Opinion

STAFF EDITORIAL: Submitting Test Scores for Admission Should Be a Thing of the Past

Adrian Nevarez | The Phoenix

Standardized testing has played a vital role in college admissions in the U.S., but some universities have started implementing policies that no longer require students to submit test scores when applying — Loyola should consider following suit. 

A record number of schools have dropped ACT and SAT admission requirements, according to an October 2019 report by the Washington Post. Prospective first-year students at Loyola are currently required to submit either an ACT or SAT score. However, as more universities drop this testing requirement, Loyola should think about what the test scores actually add to students’ applications. 

At the end of January, Northern Illinois University (NIU) announced in a press release it will no longer be considering standardized test scores for admission and merit scholarship decisions. The university explained it has come to the decision through national higher education studies and their own data showing a student’s GPA is a better indicator of future academic excellence. 

“Once we know a high school student’s GPA, one standardized test score is irrelevant,” NIU Executive Vice President and Provost Beth Ingram said in the press release.

Students with high GPAs who apply to colleges without submitting test scores graduate at higher rates than those with lower GPAs who send in scores, according to a recent study by the National Association for College Admission Counseling.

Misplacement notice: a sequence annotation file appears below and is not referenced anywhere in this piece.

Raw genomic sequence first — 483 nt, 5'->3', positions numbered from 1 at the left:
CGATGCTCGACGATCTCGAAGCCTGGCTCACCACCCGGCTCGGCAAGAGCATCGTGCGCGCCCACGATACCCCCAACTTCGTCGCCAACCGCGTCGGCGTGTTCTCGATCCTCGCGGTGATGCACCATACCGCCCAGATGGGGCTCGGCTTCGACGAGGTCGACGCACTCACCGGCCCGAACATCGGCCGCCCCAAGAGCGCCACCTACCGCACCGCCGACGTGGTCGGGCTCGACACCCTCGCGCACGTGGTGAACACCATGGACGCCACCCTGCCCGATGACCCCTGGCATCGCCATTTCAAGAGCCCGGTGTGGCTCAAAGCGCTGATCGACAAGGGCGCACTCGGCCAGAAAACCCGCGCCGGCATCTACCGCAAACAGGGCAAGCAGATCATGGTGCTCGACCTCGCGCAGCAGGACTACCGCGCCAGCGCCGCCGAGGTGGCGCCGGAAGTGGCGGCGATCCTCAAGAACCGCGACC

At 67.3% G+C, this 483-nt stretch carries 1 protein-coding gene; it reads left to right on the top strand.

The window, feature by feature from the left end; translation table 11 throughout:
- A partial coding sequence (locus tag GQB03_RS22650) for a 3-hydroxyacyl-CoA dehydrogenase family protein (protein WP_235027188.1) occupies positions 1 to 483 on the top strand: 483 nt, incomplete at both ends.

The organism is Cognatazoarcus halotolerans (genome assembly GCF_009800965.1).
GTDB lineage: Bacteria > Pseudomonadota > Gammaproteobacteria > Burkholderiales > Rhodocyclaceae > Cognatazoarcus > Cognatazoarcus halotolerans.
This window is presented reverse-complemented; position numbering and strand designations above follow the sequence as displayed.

This shows the obvious: students who had a good work ethic in high school will do better in college than those who had a high test score but a lower GPA. This would help Loyola enroll students who have shown more commitment to school work. Test scores are measured over the span of a couple hours while grades and academic resumes reflect a clearer picture of the student applying. 

Dropping the standardized testing requirement allows schools to focus more on students as unique people rather than data. 

Standardized tests are very stressful, causing students to feel pressure to do well. 

Test anxiety is the trait accounting for individual differences to the extent that people find examinations threatening, according to a psychological study on test anxiety theories, assessment and treatments.

There’s a lot of pressure for students to get good scores in these tests, in order to satisfy testing requirements and meet average admission scores for schools listed on websites such as PrepScholar. The average ACT score for admitted students is between 25 and 30, according to PrepScholar, but it doesn’t mean those who score lower than the average won’t get admitted. 

These standardized tests are causing unnecessary stress for students applying for enrollment at universities. Students are encouraged to seek out resources to prepare for these tests.

There are other ways to see what kind of student is applying for admission. Where standardized tests show how a student performed on one particular day, writing samples show a student’s voice and personality and GPA shows work ethic and dedication. These traits are much more important than a numerical score on an exam.

Spending a lot of money retaking the test, hiring specialized tutors — the ACT has turned into an entire money-making industry based off a test that most students are required to take to get into their school of choice. 

Why should people’s futures be decided based on one test?

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